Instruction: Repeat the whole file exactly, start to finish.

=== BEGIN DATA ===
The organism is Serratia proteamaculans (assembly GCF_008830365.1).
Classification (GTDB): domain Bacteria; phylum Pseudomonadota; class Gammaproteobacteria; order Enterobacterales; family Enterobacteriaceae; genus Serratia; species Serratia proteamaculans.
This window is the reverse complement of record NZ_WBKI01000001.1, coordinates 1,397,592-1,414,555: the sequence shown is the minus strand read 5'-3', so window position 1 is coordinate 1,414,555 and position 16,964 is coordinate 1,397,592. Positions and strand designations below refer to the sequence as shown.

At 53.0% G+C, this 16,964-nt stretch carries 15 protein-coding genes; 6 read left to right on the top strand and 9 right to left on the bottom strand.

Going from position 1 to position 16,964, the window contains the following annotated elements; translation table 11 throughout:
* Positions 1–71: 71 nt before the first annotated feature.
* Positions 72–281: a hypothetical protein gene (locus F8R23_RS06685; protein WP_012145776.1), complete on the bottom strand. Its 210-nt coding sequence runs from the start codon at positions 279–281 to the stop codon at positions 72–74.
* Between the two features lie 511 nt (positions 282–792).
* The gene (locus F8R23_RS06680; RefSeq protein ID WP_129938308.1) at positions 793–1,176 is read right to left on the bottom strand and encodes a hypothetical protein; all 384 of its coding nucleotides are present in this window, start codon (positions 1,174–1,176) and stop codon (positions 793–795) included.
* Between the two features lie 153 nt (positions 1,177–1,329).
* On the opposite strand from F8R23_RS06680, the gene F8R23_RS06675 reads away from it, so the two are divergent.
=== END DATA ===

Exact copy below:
The organism is Serratia proteamaculans (assembly GCF_008830365.1).
Classification (GTDB): domain Bacteria; phylum Pseudomonadota; class Gammaproteobacteria; order Enterobacterales; family Enterobacteriaceae; genus Serratia; species Serratia proteamaculans.
This window is the reverse complement of record NZ_WBKI01000001.1, coordinates 1,397,592-1,414,555: the sequence shown is the minus strand read 5'-3', so window position 1 is coordinate 1,414,555 and position 16,964 is coordinate 1,397,592. Positions and strand designations below refer to the sequence as shown.

At 53.0% G+C, this 16,964-nt stretch carries 15 protein-coding genes; 6 read left to right on the top strand and 9 right to left on the bottom strand.

Going from position 1 to position 16,964, the window contains the following annotated elements; translation table 11 throughout:
* Positions 1–71: 71 nt before the first annotated feature.
* Positions 72–281: a hypothetical protein gene (locus F8R23_RS06685; protein WP_012145776.1), complete on the bottom strand. Its 210-nt coding sequence runs from the start codon at positions 279–281 to the stop codon at positions 72–74.
* Between the two features lie 511 nt (positions 282–792).
* The gene (locus F8R23_RS06680; RefSeq protein ID WP_129938308.1) at positions 793–1,176 is read right to left on the bottom strand and encodes a hypothetical protein; all 384 of its coding nucleotides are present in this window, start codon (positions 1,174–1,176) and stop codon (positions 793–795) included.
* Between the two features lie 153 nt (positions 1,177–1,329).
* On the opposite strand from F8R23_RS06680, the gene F8R23_RS06675 reads away from it, so the two are divergent.